If your company sells plastic CD cases to the New York branch of Music Unlimited and containerboard packing boxes to World Wide Publishing, but does not yet have a relationship with World Wide Entertainment, the determination of profitability and of lifetime value can differ substantially depending on where in the hierarchy you base your calculations. The part of your organization selling low margin CD cases to only one local branch may view the profitability of this customer as negligible. The business line selling containerboard to the entire European subsidiary may have a much higher profitability score for its customer. The marketing group, tasked with expanding relationships and increasing lifetime profitability, will be looking across business lines (yours and theirs) and could come to a much different conclusion; current corporate household profitability may be medium but lifetime potential could be very high given buying patterns and the potential to leverage existing relationships into other household members.
This value can only be realized if you can recognize relationships between subsidiaries, divisions and branches and parlay these relationships into the corporate household. Likewise, the risk factor of the group includes the risk factors for each member.
A Good Corporate Household Identifier
Let's dig into the characteristics of a comprehensive corporate household identifier. These identifiers have three primary characteristics: a unique number assigned to each member of the corporate household, the relationships between household members identified and easily displayed, and accurate company and relationship information kept current with the rapidly changing B2B environment.
A unique household number for each member means that different locations of the same businesses should receive two different numbers (e.g., the New York branch of Music Unlimited should have a different number than its headquarters, Music Unlimited). Uniqueness is required in part because there will be times when you want to see only the individual member of a corporate household. The sales representatives selling plastic CD cases to the New York branch of Music Unlimited may need to see contact and product ownership information for the entire Music Unlimited branch of the corporate household; however, their primary interest is with the New York branch only. They must have the ability to come into the World Wide Entertainment hierarchy at the point of the New York branch and view and update information for that particular member only. Thus, your corporate household scheme must allow you to view any member of the corporate hierarchy as an independent organization.
Because each member of the corporate household receives a unique number, it is vital that your householding scheme recognizes the relationships between individual members and highlights these for you. This is not always easy to do. While the relationship between Music Unlimited and MU Distribution may be relatively easy to identify because they have the same address and corporate phone number, this is not the case with all relationships in that corporate household. World Wide Entertainment and Music Unlimited are located in different countries, with different corporate names, and have little or nothing to indicate that they are related. Identifying these less obvious relationships is vital to leveraging the value within a corporate household.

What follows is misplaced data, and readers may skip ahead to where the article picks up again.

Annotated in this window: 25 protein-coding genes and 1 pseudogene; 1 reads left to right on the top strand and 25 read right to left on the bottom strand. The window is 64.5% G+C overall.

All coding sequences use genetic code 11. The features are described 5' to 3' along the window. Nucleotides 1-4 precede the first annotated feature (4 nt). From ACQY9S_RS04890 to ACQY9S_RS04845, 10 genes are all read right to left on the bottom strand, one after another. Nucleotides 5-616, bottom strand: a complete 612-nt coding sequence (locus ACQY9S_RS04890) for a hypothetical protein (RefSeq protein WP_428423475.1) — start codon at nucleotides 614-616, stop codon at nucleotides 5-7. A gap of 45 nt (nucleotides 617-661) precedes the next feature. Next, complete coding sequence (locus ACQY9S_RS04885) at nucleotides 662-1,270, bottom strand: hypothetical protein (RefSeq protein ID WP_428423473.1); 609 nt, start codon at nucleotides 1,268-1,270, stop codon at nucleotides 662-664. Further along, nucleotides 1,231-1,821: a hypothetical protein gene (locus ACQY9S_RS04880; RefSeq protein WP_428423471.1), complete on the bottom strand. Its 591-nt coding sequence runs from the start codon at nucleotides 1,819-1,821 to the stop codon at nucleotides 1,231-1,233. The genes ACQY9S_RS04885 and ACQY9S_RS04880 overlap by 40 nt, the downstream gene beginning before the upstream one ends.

Once you have identified the relationships, it is important to continually monitor and update the status of these relationships to ensure that your corporate hierarchy remains accurate. Mergers, acquisitions, expansions, corporate spin-offs, divestitures, and name and location changes occur frequently in the B2B world. To achieve full value from your corporate household view, you must update the information in as timely a fashion as is possible.
Several vendors offer householding capabilities. Examples are Experian, LexisNexis and D&B. D&B, for example, has provided a corporate household solution, the D&B Data Universal Numbering System (D-U-N-S Number) for many years. The D-U-N-S Number and the associated D&B services provide the basic characteristics for a good corporate household identifier as we outlined.
Identifying and utilizing corporate households is essential to achieving CRM in the B2B world. It is also difficult to accomplish. Rather than attempting to develop all of these capabilities internally, you may want to look at vendor solutions for identifying the corporate household. Companies using such an identifier to facilitate their data integration needs and build their corporate households are taking the first key step to developing the customer understanding required for successful CRM.